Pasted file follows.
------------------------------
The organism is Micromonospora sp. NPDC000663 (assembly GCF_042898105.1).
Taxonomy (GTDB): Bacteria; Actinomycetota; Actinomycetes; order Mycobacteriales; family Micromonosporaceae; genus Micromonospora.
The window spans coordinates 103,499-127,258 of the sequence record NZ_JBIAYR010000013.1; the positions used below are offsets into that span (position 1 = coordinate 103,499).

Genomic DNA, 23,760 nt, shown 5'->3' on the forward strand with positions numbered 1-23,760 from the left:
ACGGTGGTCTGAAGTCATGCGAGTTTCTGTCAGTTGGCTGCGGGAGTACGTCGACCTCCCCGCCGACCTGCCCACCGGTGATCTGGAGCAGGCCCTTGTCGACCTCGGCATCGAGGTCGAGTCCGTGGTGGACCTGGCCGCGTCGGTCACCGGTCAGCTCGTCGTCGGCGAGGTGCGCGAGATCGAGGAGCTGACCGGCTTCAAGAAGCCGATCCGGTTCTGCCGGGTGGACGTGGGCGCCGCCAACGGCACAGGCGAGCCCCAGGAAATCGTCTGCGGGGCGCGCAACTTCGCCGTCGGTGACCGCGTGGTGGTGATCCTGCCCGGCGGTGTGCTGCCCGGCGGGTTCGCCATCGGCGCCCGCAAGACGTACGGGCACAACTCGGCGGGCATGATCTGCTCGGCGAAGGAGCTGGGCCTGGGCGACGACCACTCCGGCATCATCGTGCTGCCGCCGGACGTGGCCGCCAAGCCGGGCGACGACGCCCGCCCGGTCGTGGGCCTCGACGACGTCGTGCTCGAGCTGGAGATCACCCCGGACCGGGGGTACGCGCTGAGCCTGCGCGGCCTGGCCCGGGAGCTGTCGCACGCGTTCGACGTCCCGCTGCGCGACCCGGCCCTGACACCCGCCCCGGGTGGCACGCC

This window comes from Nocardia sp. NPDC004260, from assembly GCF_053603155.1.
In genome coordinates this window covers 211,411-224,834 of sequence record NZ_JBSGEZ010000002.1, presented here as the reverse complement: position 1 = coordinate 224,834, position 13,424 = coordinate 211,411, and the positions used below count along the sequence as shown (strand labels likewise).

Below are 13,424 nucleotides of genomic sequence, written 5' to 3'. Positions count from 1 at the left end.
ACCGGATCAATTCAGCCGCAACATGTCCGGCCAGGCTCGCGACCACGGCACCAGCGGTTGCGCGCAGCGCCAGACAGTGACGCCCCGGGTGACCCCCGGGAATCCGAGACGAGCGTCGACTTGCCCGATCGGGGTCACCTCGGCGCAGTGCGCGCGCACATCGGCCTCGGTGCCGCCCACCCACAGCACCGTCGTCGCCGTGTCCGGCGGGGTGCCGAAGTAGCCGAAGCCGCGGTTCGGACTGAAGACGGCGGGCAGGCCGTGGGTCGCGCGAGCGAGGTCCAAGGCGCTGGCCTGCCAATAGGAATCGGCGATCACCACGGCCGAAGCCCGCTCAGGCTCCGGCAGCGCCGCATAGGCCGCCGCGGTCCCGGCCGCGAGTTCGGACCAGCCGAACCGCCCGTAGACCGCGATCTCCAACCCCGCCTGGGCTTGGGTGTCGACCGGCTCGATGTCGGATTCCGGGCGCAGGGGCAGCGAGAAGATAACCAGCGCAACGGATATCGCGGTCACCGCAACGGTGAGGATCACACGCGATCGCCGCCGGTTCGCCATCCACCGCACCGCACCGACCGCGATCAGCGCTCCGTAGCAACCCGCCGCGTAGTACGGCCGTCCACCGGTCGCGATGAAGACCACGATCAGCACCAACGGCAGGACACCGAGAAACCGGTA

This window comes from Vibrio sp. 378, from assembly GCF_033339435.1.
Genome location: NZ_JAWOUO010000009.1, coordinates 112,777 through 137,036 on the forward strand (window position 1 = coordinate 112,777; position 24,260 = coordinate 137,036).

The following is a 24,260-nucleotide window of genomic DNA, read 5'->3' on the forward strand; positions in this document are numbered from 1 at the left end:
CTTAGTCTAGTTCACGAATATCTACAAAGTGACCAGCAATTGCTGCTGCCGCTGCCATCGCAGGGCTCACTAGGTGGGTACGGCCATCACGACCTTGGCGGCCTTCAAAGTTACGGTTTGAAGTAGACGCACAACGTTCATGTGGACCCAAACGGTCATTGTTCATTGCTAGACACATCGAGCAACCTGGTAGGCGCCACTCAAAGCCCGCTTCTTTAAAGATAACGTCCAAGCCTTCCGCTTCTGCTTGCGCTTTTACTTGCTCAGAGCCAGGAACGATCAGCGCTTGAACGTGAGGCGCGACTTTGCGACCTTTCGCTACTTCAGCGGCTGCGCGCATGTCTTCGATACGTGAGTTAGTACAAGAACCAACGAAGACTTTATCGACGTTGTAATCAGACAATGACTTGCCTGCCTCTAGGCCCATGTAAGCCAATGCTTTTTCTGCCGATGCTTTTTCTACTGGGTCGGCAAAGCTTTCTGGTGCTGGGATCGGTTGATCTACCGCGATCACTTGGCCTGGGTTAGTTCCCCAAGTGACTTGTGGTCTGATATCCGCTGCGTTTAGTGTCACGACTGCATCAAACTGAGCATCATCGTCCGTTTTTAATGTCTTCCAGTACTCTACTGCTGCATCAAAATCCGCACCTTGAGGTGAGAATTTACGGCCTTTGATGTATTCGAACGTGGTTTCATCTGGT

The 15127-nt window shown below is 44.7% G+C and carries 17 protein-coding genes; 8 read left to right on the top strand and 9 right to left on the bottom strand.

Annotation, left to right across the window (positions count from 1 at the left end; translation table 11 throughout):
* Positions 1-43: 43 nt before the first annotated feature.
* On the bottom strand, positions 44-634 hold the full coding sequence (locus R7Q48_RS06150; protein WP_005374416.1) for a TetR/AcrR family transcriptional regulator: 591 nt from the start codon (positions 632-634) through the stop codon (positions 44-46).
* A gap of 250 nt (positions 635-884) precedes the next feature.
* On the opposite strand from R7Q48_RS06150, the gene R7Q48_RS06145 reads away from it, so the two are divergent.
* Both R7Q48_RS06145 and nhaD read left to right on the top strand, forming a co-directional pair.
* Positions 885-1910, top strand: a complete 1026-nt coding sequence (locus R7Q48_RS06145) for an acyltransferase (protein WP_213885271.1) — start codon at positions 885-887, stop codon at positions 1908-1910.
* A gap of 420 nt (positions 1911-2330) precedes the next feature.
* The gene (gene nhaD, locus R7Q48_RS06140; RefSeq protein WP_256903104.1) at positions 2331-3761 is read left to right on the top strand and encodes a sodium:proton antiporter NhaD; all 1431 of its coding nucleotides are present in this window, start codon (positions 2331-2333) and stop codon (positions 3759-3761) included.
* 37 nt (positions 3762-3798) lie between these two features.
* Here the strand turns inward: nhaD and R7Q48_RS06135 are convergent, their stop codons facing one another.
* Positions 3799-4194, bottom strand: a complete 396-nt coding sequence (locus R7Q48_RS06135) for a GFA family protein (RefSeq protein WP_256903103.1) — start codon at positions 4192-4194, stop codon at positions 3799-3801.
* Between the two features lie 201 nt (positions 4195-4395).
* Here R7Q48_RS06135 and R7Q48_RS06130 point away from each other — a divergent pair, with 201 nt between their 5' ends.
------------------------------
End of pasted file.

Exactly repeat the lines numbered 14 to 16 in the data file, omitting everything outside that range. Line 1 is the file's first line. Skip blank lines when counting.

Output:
The 15127-nt window shown below is 44.7% G+C and carries 17 protein-coding genes; 8 read left to right on the top strand and 9 right to left on the bottom strand.

Annotation, left to right across the window (positions count from 1 at the left end; translation table 11 throughout):
* Positions 1-43: 43 nt before the first annotated feature.